Staying Healthy

Aside from Covid-19, there are no compulsory vaccinations for Chile or Argentina at the current time and requirements are subject to change, so it is best to check with your local doctor.

Make sure your immunisation is up to date for:

  • Tetanus
  • Hepatitis A

We would also recommend checking you are up to date with vaccinations for:

  • Diptheria - revaccination recommended every 10 years
  • Hepatitis B - higher risk for long stays and frequent travel
  • Typhoid - for travellers who may eat or drink outside major restaurants and hotels
  • Rabies - the risk of being bitten or scratched by a rabid animal is rare however it is recommended that you are vaccinated against rabies if you will be staying for an extended period of time, if you will be in close contact with animals or cycling. If you do get bitten or scratched by any animal during your time in Chile or Argentina it is recommended that you seek medical advice as soon as possible. 

For more information check Centers for Disease Control and Prevention website.

Swoop Says background image

Swoop says

A yellow fever certificate may be a compulsory requirement for onward travel and immigration purposes, irrespective of whether it is recommended for health reasons. Therefore it is vital that you check the most up to date information.

Physical preparation

Staying Healthy

You are unlikely to need to prepare for the altitude of your trip - the Andes have lost most of their altitude on reaching Patagonia. The highest peak in Patagonia sits at just 4,058m above sea level (compared to Aconcagua's 6,996m further north), so there is no mountain sickness to worry about.

In terms of general fitness, we'd just recommend making sure you are fit enough for the trip you have booked and are prepared for the intensity and number of hours per day of physical activity.

If you have any injuries or health problems then please be sure to check with your doctor before travelling.

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Zoe says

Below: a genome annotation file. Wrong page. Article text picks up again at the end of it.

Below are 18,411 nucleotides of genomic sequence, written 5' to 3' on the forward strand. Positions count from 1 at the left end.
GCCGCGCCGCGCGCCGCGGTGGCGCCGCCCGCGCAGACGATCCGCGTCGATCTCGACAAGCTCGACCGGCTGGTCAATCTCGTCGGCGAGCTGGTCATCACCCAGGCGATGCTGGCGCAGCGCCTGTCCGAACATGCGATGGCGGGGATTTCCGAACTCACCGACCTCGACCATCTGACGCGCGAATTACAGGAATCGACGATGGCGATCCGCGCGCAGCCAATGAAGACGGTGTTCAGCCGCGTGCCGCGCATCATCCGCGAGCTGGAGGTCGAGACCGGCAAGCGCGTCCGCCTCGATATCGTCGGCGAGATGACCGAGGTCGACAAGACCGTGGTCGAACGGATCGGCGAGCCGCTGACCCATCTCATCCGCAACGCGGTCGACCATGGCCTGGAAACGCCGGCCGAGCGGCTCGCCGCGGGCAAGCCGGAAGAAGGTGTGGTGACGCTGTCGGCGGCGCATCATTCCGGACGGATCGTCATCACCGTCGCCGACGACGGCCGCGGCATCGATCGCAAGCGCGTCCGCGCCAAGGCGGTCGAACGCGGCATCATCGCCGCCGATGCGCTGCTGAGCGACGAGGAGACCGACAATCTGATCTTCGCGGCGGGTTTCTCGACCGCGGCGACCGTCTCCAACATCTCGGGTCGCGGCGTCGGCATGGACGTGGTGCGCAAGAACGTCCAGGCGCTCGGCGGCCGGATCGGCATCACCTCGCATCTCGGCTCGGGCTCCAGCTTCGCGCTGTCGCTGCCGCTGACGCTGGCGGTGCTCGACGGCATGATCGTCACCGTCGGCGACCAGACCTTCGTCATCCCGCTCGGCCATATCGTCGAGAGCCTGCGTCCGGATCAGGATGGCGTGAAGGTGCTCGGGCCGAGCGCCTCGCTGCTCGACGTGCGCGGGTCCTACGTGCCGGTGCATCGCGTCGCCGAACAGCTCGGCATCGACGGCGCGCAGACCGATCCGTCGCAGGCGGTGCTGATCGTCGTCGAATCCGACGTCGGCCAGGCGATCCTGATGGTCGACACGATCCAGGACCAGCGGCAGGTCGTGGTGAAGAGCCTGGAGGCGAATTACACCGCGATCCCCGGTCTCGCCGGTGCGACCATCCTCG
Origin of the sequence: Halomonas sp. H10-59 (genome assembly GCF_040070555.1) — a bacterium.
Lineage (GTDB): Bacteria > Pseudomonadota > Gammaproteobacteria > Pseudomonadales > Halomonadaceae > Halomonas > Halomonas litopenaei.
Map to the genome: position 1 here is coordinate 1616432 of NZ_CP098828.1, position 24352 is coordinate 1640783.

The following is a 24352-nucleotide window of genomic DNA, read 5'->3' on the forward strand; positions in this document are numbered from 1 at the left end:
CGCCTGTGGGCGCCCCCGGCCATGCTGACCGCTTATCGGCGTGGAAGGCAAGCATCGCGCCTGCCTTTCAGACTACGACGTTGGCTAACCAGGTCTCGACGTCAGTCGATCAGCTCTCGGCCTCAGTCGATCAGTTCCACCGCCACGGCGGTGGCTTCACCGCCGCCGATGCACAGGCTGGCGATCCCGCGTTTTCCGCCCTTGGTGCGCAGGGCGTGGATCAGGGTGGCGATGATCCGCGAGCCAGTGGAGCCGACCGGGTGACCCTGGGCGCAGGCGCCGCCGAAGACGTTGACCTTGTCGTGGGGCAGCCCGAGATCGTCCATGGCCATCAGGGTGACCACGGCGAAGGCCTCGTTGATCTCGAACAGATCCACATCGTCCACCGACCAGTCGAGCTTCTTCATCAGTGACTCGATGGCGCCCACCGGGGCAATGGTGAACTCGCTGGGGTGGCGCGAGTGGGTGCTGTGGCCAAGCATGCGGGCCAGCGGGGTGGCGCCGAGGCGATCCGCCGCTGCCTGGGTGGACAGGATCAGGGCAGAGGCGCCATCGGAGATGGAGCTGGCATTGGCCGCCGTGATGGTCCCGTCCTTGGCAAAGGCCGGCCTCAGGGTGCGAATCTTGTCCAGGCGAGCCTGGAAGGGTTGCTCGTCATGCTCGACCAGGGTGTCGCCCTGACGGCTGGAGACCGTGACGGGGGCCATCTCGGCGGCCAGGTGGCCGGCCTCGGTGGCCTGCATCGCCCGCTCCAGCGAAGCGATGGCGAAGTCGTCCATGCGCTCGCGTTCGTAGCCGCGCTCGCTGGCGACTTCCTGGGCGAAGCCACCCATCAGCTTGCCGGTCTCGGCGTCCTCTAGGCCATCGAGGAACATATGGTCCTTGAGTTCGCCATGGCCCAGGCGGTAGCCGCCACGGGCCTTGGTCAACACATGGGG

It always pays off to train before a trek; you will simply enjoy it more. If you'll be carrying a pack try to do some training hikes with one beforehand so you are accustomed to the weight.

Zoe Winterbotham Booking Coordinator

What to do if you're ill

What to do if you're ill in Patagonia

In the event of severe illness or an accident that requires medical attention, all private hospitals offer first-class medical attention, facilities and treatment, but make sure your travel insurance covers such necessities.

Travel insurance is essential when travelling with Swoop, and more information on it can be found here.

Emergency numbers

If you require emergency services when travelling in Patagonia, the numbers will be different depending on whether you are in Argentina or Chile. See below as to which numbers you will need for which country.


  • Police: 911
  • Ambulance: 107
  • Fire: 100


  • Police: 133
  • Ambulance: 131
  • Fire: 132
  • Mountain Rescue: 699 4764


Hikers using a wooden bridge across a rushing blue stream in Torres del Paine National Park. Torres del Paine Hike, Chile

A stream crossing during the Circuit

Chile and Argentina are very clean countries with very high levels of hygiene in most areas. A seasoned traveller would drink the tap water in both countries, but if you are just on a 2 week holiday you might prefer not to risk it and stick with bottled water. 

It's a good idea to take a water bottle as most hotels will have large drinking water containers from which you will be able to refill your bottle.

All water in Torres del Paine and Los Glaciares National Parks is safe for consumption without filtering or boiling.